BLANTYRE, MALAWI - The Malawi Police Service is investigating its officers over allegations of sexual offenses against female protesters during recent post-election demonstrations in the capital, Lilongwe. The inquiry comes after rights campaigners say they have evidence of sexual harassment, rape and torture of women during the rallies, which often turned violent.
The protests began when demonstrators at Msundwe Trading Centre blocked ruling party supporters from attending a political rally President Peter Mutharika addressed.
Female protesters say police humiliated them in front of their children.
One alleged victim who requested to remain anonymous said, “The police beat us up severely that we were unable to walk. But when we regained strength and walked away, they followed us into our homes where they tore off our clothes and underwear and start touching [us] everywhere.”
Women’s rights group NGO-Gender Coordinating Network said in a statement that it has recorded evidence from several victims including three girls who said police raped them in their homes.
On Friday, the women's rights campaigners, including the Women Lawyers Association of Malawi and the Women’s legal Resource Centre, held street protests in the capital, Lilongwe, demanding thorough investigations in the matter and the immediate arrest of police officers involved.
But James Kadadzera, the spokesperson for the Malawi Police Service, says it is too early to start arresting anyone.
“There is an inquiry team in place to find out if indeed these allegations leveled against the police are true. So, if the report says the allegations are true, and then it will come up with suspects, so those suspects will now be investigated,” he said.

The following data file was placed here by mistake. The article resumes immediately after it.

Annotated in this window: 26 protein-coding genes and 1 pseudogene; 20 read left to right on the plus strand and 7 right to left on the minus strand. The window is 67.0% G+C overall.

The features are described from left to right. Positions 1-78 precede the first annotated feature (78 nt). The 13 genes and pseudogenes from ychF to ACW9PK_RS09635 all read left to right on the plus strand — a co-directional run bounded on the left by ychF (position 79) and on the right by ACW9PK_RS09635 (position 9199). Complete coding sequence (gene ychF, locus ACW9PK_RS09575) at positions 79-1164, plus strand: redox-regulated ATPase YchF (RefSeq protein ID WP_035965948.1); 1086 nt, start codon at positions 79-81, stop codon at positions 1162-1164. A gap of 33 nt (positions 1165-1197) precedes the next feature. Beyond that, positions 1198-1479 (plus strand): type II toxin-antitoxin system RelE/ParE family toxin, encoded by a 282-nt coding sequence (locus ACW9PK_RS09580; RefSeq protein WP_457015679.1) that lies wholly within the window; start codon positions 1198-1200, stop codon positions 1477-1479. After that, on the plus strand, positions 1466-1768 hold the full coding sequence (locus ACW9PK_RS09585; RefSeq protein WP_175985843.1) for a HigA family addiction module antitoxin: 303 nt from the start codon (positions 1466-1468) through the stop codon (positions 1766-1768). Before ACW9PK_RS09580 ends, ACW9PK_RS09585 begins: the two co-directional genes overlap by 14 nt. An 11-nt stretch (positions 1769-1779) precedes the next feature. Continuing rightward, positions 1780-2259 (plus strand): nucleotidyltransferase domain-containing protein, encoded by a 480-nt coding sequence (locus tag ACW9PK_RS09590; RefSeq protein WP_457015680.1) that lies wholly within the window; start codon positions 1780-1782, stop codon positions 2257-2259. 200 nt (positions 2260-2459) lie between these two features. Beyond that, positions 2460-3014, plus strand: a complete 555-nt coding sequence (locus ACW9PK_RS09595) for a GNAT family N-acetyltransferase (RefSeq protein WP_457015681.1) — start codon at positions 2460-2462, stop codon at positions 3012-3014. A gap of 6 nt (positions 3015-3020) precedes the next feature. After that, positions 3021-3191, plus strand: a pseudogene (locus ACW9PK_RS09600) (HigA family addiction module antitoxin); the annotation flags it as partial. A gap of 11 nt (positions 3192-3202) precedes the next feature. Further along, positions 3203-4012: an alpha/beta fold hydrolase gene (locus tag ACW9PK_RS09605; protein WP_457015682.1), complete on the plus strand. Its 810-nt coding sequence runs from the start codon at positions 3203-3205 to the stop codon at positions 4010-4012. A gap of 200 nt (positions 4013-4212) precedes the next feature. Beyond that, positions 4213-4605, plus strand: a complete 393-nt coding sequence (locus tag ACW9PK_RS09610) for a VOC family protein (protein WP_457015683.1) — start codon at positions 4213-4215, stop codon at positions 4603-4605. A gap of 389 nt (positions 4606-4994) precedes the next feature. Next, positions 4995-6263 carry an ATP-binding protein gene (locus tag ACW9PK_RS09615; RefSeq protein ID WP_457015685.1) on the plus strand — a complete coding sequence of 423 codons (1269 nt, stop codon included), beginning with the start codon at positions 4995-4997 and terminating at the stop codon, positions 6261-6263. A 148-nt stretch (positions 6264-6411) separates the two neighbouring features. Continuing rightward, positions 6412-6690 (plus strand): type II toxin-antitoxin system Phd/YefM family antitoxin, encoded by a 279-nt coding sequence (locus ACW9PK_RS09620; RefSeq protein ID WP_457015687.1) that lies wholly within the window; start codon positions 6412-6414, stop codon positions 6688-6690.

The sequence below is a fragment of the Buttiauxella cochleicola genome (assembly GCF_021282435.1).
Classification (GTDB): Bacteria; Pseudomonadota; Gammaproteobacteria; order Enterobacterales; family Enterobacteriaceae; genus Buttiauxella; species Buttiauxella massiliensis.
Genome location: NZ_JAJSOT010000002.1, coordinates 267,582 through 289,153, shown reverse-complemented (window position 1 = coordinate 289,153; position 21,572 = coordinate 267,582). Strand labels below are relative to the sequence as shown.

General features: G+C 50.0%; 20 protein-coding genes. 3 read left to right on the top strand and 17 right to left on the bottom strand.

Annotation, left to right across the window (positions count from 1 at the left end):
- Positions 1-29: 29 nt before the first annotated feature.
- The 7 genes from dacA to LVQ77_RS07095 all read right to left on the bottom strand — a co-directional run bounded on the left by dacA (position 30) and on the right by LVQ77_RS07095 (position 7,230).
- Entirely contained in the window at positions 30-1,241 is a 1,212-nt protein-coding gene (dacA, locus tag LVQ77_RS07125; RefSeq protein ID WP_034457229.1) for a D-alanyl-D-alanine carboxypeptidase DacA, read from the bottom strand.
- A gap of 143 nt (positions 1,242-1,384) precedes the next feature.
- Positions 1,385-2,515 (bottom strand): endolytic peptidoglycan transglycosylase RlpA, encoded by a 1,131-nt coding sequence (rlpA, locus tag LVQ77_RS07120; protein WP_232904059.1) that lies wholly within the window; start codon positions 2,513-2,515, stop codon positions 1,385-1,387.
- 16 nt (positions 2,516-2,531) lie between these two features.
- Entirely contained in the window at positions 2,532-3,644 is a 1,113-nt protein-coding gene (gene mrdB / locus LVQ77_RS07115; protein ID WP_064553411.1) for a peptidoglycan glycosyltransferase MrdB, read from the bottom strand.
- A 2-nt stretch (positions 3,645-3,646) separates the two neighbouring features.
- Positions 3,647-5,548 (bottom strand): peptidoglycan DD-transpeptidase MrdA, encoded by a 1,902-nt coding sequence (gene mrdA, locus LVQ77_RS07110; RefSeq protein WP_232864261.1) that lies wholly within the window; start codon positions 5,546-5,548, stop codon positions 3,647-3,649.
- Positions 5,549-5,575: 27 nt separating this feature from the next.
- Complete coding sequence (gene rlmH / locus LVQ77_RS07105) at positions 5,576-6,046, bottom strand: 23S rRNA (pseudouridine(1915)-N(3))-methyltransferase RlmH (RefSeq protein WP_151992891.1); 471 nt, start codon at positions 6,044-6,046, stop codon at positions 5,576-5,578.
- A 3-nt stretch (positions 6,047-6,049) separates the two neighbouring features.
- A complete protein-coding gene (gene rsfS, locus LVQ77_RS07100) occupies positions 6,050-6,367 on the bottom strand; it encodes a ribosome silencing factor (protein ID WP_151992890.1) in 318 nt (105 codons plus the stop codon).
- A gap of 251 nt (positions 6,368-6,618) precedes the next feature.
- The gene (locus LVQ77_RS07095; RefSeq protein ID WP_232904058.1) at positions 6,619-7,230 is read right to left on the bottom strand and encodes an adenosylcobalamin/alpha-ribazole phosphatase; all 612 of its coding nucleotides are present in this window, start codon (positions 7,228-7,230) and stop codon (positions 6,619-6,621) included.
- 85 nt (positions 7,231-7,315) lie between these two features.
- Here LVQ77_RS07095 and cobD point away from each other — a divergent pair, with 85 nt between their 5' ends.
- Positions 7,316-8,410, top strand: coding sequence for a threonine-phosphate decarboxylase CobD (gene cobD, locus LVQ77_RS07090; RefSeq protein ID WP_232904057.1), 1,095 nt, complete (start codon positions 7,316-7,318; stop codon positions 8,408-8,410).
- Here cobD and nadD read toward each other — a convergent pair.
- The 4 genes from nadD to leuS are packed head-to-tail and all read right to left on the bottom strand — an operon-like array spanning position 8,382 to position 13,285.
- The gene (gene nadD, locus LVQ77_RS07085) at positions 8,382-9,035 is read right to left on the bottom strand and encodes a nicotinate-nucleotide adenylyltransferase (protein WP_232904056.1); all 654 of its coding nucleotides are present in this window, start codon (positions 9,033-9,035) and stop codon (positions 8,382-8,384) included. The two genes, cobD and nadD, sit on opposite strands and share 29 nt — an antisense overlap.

Kadadzera refused to disclose the progress of the inquiry.
“I cannot come out and start giving out bits of how the inquiry is going. We will wait till they finish the inquiry and they will furnish us with the report. And this report will be for public consumption,” Kadadzera said.
Malawi has been facing a wave of violent protests since President Peter Mutharika secured a second term in May, which opposition leaders are now challenging in court, seeking a nullification of the presidential election.
Observers doubt the independence of the police inquiry.
Political analyst Vincent Kondowe says allowing the police to investigate its own officers is wrong.
“A subject who has been suspected of having been involved in certain criminal elements cannot investigate himself. Therefore, there could been other state oversight institutions which should be called upon to investigate such allegations. In this instance, we are talking about [the] Malawi Human Rights Commission and the Office of Ombudsman.”
Police spokesperson Kadadzera sought to allay those fears.
“This inquiry team will do its job without bias. If anybody [has] doubts, we are saying ‘why can’t they just join the inquiry?' Because there is no point standing far and proclaim that police will not do any job without coming in and participate,” Kadadzera said.
However rights campaigners say they will conduct their own investigations should the police inquiry fail to come up with a balanced report.
In the meantime, the Association of Women Lawyers in the country has offered free legal assistance to the victims.